Microsoft answers AWS Lambda’s event-triggered serverless apps with Azure Functions

Microsoft announced it was previewing a new service today at its annual Build Developer conference that lets programmers create event-driven triggers without deploying any underlying infrastructure.

If it sounds familiar, it’s because AWS introduced a similar service called Lambda last year at re:Invent and in the tit for tat world of public cloud computing, Microsoft had to respond. Today it did, offering its own version of the service called Azure Functions.

From Microsoft’s perspective, it extends their platform as a service letting developers create event triggers in familiar languages — Java, Python, C# and php. It will work in virtually any flavor of cloud you like including Azure, third-party and private and hybrid.

Microsoft is positioning it for Internet of Things, so that when a device or sensor gives off some information, it can trigger an event and make something happen automatically.

Azure Functions demo

It’s worth noting that Google recently went to into Alpha with a similar tool (with a similar name) called Google Cloud Functions.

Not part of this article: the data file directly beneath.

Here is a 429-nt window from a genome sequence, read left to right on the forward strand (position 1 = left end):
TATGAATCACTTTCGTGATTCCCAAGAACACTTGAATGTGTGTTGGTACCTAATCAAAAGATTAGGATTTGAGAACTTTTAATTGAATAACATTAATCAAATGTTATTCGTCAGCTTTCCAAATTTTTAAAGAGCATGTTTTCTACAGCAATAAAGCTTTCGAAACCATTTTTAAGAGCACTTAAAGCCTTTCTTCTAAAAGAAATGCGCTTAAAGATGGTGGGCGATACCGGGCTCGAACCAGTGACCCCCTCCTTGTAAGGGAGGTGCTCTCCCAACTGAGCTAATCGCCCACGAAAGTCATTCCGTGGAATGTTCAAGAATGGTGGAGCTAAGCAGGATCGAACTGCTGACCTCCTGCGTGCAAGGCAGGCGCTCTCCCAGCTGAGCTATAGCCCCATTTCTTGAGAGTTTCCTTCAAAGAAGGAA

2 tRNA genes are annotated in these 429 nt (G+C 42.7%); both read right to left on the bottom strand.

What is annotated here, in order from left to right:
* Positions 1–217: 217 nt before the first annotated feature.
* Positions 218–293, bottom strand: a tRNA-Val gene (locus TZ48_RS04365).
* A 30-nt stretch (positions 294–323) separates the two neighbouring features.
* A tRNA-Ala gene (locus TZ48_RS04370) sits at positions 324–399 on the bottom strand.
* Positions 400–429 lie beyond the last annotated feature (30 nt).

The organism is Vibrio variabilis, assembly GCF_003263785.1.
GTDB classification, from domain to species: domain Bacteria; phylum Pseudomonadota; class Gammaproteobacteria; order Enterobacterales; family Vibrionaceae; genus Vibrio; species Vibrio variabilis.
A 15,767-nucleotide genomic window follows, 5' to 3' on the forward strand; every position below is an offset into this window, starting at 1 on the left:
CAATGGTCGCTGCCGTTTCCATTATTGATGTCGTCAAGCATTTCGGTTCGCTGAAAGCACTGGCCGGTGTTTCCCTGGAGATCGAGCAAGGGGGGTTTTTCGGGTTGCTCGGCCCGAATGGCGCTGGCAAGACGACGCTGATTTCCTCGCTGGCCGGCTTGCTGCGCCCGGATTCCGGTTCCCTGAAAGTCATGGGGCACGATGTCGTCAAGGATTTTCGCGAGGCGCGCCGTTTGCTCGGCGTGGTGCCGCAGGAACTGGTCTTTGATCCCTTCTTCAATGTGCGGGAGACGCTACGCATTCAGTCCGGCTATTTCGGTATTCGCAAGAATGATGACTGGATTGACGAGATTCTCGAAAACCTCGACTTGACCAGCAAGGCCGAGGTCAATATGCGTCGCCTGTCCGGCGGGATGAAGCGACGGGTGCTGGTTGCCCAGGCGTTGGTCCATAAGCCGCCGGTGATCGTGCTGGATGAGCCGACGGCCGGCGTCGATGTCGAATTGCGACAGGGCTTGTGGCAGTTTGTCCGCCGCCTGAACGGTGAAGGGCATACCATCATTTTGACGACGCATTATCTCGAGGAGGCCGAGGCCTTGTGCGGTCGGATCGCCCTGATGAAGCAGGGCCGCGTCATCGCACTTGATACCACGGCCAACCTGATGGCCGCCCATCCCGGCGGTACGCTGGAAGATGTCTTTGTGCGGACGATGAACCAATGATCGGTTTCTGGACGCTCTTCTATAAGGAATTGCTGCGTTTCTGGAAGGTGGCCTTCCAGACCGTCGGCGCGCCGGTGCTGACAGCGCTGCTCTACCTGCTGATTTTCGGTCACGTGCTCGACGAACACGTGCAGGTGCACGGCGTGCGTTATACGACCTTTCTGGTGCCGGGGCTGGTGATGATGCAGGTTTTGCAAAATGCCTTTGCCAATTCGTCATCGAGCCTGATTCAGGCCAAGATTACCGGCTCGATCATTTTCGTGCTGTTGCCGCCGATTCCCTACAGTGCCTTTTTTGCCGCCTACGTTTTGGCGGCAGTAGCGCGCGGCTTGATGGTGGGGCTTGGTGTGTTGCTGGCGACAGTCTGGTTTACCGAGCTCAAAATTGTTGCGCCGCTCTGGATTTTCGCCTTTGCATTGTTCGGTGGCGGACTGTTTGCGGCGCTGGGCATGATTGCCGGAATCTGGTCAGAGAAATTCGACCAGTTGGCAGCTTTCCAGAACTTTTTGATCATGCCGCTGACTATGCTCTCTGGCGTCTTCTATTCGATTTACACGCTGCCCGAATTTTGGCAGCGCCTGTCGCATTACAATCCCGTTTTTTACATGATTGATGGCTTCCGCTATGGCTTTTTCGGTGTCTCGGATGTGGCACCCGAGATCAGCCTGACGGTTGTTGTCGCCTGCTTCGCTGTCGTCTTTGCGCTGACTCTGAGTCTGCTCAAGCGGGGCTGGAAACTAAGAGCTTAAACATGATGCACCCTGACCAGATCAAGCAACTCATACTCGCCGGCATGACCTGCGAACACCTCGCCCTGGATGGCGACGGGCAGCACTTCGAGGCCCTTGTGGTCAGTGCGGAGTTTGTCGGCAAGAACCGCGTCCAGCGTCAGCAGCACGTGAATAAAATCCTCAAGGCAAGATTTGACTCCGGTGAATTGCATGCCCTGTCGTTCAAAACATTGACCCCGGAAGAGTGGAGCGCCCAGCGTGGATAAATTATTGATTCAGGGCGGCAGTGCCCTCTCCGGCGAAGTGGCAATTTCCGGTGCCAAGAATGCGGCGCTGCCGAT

The idea of a serverless application has fascinated me from the moment I heard the term. Consider the idea that you can create an event trigger (or even a series of triggers, each of which stands on its own) and have the cloud service deal with whatever compute, memory and storage resources are required. The event can actually live for as little as a few milliseconds and be gone.

It puts the power to deploy these small self-contained apps into the hands of the programmers, eliminating the need for developers to pass the application over the wall to operations for deployment. It provides a way for the developers to deploy themselves because in effect, Microsoft (or another cloud provider) is acting as the operations team deploying just the right amount of resources to handle the triggering event.

Of course, this can involve multiple events going on in tandem or being triggered by triggers in a domino effect. The end result could be a constant flow of triggered activity each resulting in small billable event that could add up to big money for Microsoft.